The bass are off the chopping block, for now
The good news is that the REVISED Assembly Bill 2336 was passed, not the original. Assemblymember Fuller originally introduced AB 2336 April 11 to terminate the management and protection of the public’s striped bass fishery that inhabits the Bay-Delta estuary. The bill named bass as the cause of the decline of “native” fish species which sent the Delta fisherman into action. The California Sportfishing Protection Alliance lead the charge and an estimate one hundred anglers attend the April 13th hearing in the state capitol. The bill was afterwards amended to simply send the issues of estuary’s fishery declines to be reviewed by Delta Stewardship’s Council “Independent Science Board”. It was interesting that the “Rationale” given for this Bill specifically excludes impacts of the pumps from the analysis – the Bill’s stated Rationale: “to reduce or eliminate the impact of significant stressors on California’s native fish populations other than the pumps that export water out of the Delta, including nonnative fish species and the amended bill passed this week.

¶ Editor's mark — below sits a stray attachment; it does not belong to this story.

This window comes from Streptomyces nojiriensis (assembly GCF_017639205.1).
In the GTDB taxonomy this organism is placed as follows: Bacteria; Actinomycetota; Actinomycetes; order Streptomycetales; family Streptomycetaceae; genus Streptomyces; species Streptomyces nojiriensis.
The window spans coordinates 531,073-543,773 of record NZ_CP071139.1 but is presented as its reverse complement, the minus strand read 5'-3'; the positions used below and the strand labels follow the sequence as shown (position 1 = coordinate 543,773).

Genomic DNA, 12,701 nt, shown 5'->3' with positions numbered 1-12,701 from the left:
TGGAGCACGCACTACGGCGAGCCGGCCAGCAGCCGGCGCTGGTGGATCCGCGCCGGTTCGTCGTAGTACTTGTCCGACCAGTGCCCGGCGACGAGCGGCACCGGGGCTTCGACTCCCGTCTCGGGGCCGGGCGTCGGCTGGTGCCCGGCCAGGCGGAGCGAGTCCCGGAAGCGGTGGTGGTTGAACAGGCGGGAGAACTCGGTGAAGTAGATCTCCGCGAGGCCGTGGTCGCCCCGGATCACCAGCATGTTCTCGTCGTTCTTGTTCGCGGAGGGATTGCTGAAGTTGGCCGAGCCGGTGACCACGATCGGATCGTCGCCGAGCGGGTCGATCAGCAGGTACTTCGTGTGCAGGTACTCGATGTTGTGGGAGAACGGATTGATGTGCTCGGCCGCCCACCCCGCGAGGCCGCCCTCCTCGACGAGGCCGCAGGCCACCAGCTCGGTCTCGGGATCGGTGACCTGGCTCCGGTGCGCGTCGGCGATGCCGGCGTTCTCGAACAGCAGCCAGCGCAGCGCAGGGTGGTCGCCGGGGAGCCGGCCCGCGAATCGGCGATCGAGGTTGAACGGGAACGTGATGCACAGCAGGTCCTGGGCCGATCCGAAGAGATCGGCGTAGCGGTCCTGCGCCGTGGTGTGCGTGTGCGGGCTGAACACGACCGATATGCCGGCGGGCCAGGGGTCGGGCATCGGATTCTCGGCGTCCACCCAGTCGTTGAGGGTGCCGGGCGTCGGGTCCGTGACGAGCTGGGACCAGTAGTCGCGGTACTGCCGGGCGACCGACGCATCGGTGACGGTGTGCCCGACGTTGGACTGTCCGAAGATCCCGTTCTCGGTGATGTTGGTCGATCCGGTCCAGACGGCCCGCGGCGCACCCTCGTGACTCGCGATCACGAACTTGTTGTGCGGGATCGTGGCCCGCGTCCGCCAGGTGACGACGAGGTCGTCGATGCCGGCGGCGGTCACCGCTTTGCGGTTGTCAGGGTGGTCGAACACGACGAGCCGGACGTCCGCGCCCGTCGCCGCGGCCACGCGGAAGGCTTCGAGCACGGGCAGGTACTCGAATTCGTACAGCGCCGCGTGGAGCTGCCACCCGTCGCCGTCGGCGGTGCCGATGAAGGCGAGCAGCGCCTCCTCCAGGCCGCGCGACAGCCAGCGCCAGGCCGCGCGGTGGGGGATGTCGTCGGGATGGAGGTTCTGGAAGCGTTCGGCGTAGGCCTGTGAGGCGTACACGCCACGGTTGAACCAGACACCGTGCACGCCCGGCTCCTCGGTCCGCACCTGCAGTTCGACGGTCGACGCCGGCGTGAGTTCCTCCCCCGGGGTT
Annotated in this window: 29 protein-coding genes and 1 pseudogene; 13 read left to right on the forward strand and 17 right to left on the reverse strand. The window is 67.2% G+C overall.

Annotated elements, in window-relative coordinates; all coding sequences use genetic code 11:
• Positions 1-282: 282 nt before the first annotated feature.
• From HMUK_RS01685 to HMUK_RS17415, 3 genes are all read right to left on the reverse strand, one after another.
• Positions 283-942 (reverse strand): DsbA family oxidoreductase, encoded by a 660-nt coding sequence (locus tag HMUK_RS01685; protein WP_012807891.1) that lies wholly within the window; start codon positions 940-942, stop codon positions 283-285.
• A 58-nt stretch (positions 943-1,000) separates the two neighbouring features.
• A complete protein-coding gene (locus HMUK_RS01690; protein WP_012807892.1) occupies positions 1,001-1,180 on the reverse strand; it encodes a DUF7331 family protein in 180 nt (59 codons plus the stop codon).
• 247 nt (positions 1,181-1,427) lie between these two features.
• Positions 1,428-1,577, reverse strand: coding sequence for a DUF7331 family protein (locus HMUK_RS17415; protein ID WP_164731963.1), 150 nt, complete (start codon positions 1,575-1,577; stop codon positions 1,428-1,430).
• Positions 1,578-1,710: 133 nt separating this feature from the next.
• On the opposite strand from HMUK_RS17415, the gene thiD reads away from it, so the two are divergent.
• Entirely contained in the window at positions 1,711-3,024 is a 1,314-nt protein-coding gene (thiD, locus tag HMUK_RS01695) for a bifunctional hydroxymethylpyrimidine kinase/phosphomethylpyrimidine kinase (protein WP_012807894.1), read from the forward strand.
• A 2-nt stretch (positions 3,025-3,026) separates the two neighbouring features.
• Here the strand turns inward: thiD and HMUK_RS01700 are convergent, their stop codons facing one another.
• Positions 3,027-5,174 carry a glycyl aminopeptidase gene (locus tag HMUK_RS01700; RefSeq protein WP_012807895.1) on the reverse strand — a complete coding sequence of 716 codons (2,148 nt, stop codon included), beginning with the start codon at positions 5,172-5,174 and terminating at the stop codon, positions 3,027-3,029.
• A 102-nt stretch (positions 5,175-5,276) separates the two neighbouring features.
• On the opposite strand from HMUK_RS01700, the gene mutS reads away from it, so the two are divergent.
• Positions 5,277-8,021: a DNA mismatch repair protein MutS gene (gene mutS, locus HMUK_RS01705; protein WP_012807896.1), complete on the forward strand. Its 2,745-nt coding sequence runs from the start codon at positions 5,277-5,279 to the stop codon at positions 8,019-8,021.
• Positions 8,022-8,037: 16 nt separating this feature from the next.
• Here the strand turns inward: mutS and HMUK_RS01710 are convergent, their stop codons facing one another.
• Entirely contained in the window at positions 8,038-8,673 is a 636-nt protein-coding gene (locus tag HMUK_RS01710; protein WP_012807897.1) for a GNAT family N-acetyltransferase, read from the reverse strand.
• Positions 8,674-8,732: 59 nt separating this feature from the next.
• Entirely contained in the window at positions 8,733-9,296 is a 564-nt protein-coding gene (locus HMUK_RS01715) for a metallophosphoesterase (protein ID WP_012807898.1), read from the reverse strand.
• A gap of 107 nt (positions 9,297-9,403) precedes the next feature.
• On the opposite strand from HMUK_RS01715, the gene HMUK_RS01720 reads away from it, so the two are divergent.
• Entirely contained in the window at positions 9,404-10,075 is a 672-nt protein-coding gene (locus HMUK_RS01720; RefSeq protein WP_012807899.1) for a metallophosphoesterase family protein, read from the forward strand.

They won’t admit that the problem is the pumps
The bad news about AB 2337, is that now the Delta Independent Science Board will be reviewing the “impact of invasive species and non-native species, water quality impairments, and predation on native species” as the primary stressors. The BDCP and others continue to try to find reasons for the Delta’s decline other than the State Pumps and resulting flow reductions. The State Water Resources Control Board held a public informational proceeding on Monday, March 22, to develop flow criteria for the Delta ecosystem necessary to protect public trust resources but reports were that more time was spent looking for other stressors instead of evaluating what flow criteria is required for maintaining a healthy Delta ecosystem.
And users of the water won’t be paying
Another worrisome bill also passed out of the committee was Huffman’s AB 2092 regarding fees for planning and administration for the Delta Stewardship Council. The bill originally required the SWP and CVP contractors to pay for “planning and administrative costs.” As RestoreTHeDetla.org reported, “This sounded reasonable to the Audubon Society, NRDC, and the Nature Conservancy, but a lot of water districts and growers’ groups balked. So the bill has been amended to say ‘specified costs.’ Whatever that means. Also amended out of the bill was the part that would have made beneficiaries responsible for paying for the costs of implementing the Plan.”